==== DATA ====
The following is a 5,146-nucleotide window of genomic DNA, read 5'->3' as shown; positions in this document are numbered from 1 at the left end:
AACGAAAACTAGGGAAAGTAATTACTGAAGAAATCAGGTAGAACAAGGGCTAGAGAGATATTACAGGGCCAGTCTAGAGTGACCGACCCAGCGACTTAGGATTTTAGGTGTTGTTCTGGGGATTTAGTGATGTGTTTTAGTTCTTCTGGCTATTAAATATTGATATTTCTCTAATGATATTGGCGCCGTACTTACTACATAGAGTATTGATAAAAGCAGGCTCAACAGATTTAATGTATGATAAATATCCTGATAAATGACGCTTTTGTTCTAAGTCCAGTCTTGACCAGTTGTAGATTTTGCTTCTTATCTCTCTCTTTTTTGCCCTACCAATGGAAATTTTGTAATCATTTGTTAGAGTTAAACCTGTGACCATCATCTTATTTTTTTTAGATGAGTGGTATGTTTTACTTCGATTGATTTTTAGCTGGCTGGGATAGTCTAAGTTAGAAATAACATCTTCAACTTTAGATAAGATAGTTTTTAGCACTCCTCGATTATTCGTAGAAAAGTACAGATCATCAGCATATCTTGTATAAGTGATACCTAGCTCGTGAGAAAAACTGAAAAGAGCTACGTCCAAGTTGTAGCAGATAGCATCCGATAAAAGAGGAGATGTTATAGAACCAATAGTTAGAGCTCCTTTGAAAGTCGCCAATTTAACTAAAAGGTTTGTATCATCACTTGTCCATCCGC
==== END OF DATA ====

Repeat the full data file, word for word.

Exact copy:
The following is a 5,146-nucleotide window of genomic DNA, read 5'->3' as shown; positions in this document are numbered from 1 at the left end:
AACGAAAACTAGGGAAAGTAATTACTGAAGAAATCAGGTAGAACAAGGGCTAGAGAGATATTACAGGGCCAGTCTAGAGTGACCGACCCAGCGACTTAGGATTTTAGGTGTTGTTCTGGGGATTTAGTGATGTGTTTTAGTTCTTCTGGCTATTAAATATTGATATTTCTCTAATGATATTGGCGCCGTACTTACTACATAGAGTATTGATAAAAGCAGGCTCAACAGATTTAATGTATGATAAATATCCTGATAAATGACGCTTTTGTTCTAAGTCCAGTCTTGACCAGTTGTAGATTTTGCTTCTTATCTCTCTCTTTTTTGCCCTACCAATGGAAATTTTGTAATCATTTGTTAGAGTTAAACCTGTGACCATCATCTTATTTTTTTTAGATGAGTGGTATGTTTTACTTCGATTGATTTTTAGCTGGCTGGGATAGTCTAAGTTAGAAATAACATCTTCAACTTTAGATAAGATAGTTTTTAGCACTCCTCGATTATTCGTAGAAAAGTACAGATCATCAGCATATCTTGTATAAGTGATACCTAGCTCGTGAGAAAAACTGAAAAGAGCTACGTCCAAGTTGTAGCAGATAGCATCCGATAAAAGAGGAGATGTTATAGAACCAATAGTTAGAGCTCCTTTGAAAGTCGCCAATTTAACTAAAAGGTTTGTATCATCACTTGTCCATCCGC